Singapore as a model
Imran Khan has often used Singapore as an example of good government and many surveys have shown that this is the case. Singapore is one of the safest, cleanest and most corruption-free city states in the world.
The People’s Action Party (PAP), which has governed Singapore since independence, started as a socialist party, but its present ideology can best be described as pragmatic.
In other words, one should adapt whatever works and is useful and not adhere to any dogma. As I have spent most of my working life in Singapore and have seen it grow ‘from Third World to First World’, I will point out a few key issues which enabled it to do so.
It is regarded as a government responsibility to provide safety, security, clean environment, affordable housing, health and education to all its citizens, irrespective of their race or religion.
Education has played a key role in its development. Primary education is free and compulsory. Vocational education is also given great importance and there are five polytechnics which provide a variety of courses, enabling people to enter the job market.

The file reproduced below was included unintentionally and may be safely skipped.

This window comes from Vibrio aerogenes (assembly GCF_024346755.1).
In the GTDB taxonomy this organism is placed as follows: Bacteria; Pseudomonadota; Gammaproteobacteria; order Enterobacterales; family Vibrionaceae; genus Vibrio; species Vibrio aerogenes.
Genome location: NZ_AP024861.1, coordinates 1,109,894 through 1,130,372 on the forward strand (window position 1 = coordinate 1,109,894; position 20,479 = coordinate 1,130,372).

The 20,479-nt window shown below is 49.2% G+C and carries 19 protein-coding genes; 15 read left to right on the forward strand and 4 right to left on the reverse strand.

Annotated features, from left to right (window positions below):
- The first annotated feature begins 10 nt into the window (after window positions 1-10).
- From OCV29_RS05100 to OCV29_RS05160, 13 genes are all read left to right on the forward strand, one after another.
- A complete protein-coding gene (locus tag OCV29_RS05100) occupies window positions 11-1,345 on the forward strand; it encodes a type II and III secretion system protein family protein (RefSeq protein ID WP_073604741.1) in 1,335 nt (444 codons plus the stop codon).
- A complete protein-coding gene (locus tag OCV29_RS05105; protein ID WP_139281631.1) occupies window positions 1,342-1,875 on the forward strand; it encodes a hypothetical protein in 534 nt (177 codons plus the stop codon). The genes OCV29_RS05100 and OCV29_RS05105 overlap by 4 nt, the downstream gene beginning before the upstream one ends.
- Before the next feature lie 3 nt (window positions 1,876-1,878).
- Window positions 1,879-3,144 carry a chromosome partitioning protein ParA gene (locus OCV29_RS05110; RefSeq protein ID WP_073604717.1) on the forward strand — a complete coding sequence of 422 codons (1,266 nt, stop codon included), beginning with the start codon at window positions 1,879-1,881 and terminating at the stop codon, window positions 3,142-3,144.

All public utilities such as water, drainage, electricity and postal service are government-owned and run efficiently like in any other country in the world.
The government also holds a majority share in some other enterprises such as SIA, which is regarded as one the most profitable airlines.
There is no worldwide income tax but there is property tax, GST and very high road tax. Cars are extremely expensive to prevent clogging of roads and pollution. However, public transport, which includes metro, is very efficient and affordable.
The government is very harsh on criminals. It is a capital offence to murder, kidnap, possess unlicensed weapon, indulge in armed robbery and trade in drugs. Fines are imposed for minor offences, which include littering, spitting, eating or drinking in public transport, smoking in ‘no smoking’ areas, graffiti and vandalism.
Religion as a subject is not taught in government schools but instead ethics is taught. The government feels that it is the family responsibility to teach whatever religion they want to and religious schools are also available.
Sex education to a certain age group is taught in schools with the result that unwanted pregnancies and sexually transmitted diseases are rare.
Dual nationality is not allowed and all 18-year-old males are required to do national service, thus providing a well-trained army in case of an emergency.
Subsidised housing is provided for low-income groups. These houses are modern and are equipped with recreational facilities.
It is not possible for a large country like Pakistan to fully emulate Singapore, but there is still much to learn.
Dr Viqar Zaman